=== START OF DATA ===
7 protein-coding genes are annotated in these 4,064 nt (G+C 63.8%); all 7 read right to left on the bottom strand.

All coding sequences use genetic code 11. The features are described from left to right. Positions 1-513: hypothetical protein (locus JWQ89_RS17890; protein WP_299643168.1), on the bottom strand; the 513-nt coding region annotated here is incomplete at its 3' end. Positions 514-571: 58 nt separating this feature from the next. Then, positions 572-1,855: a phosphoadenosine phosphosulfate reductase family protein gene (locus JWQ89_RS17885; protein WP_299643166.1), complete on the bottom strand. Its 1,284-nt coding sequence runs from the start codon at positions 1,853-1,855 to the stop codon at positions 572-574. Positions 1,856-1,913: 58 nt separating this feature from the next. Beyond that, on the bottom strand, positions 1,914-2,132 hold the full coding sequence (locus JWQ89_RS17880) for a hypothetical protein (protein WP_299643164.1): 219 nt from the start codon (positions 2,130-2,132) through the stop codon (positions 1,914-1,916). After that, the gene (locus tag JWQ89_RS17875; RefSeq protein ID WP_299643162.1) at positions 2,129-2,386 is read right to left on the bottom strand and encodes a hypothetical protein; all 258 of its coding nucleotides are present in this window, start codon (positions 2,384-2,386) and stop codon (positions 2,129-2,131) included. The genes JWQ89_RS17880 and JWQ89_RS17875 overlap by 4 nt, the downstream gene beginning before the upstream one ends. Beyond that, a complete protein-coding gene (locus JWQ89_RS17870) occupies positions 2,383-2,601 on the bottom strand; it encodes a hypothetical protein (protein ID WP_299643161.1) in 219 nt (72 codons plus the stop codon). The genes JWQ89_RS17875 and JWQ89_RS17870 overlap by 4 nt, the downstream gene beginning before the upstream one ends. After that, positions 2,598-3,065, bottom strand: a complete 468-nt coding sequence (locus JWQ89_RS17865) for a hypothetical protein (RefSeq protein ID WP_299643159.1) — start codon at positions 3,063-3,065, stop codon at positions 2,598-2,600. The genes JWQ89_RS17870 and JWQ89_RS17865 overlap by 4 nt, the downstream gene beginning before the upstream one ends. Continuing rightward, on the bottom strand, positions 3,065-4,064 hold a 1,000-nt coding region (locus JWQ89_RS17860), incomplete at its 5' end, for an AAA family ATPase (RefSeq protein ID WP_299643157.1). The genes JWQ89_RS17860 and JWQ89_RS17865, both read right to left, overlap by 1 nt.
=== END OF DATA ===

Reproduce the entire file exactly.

7 protein-coding genes are annotated in these 4,064 nt (G+C 63.8%); all 7 read right to left on the bottom strand.

All coding sequences use genetic code 11. The features are described from left to right. Positions 1-513: hypothetical protein (locus JWQ89_RS17890; protein WP_299643168.1), on the bottom strand; the 513-nt coding region annotated here is incomplete at its 3' end. Positions 514-571: 58 nt separating this feature from the next. Then, positions 572-1,855: a phosphoadenosine phosphosulfate reductase family protein gene (locus JWQ89_RS17885; protein WP_299643166.1), complete on the bottom strand. Its 1,284-nt coding sequence runs from the start codon at positions 1,853-1,855 to the stop codon at positions 572-574. Positions 1,856-1,913: 58 nt separating this feature from the next. Beyond that, on the bottom strand, positions 1,914-2,132 hold the full coding sequence (locus JWQ89_RS17880) for a hypothetical protein (protein WP_299643164.1): 219 nt from the start codon (positions 2,130-2,132) through the stop codon (positions 1,914-1,916). After that, the gene (locus tag JWQ89_RS17875; RefSeq protein ID WP_299643162.1) at positions 2,129-2,386 is read right to left on the bottom strand and encodes a hypothetical protein; all 258 of its coding nucleotides are present in this window, start codon (positions 2,384-2,386) and stop codon (positions 2,129-2,131) included. The genes JWQ89_RS17880 and JWQ89_RS17875 overlap by 4 nt, the downstream gene beginning before the upstream one ends. Beyond that, a complete protein-coding gene (locus JWQ89_RS17870) occupies positions 2,383-2,601 on the bottom strand; it encodes a hypothetical protein (protein ID WP_299643161.1) in 219 nt (72 codons plus the stop codon). The genes JWQ89_RS17875 and JWQ89_RS17870 overlap by 4 nt, the downstream gene beginning before the upstream one ends. After that, positions 2,598-3,065, bottom strand: a complete 468-nt coding sequence (locus JWQ89_RS17865) for a hypothetical protein (RefSeq protein ID WP_299643159.1) — start codon at positions 3,063-3,065, stop codon at positions 2,598-2,600. The genes JWQ89_RS17870 and JWQ89_RS17865 overlap by 4 nt, the downstream gene beginning before the upstream one ends. Continuing rightward, on the bottom strand, positions 3,065-4,064 hold a 1,000-nt coding region (locus JWQ89_RS17860), incomplete at its 5' end, for an AAA family ATPase (RefSeq protein ID WP_299643157.1). The genes JWQ89_RS17860 and JWQ89_RS17865, both read right to left, overlap by 1 nt.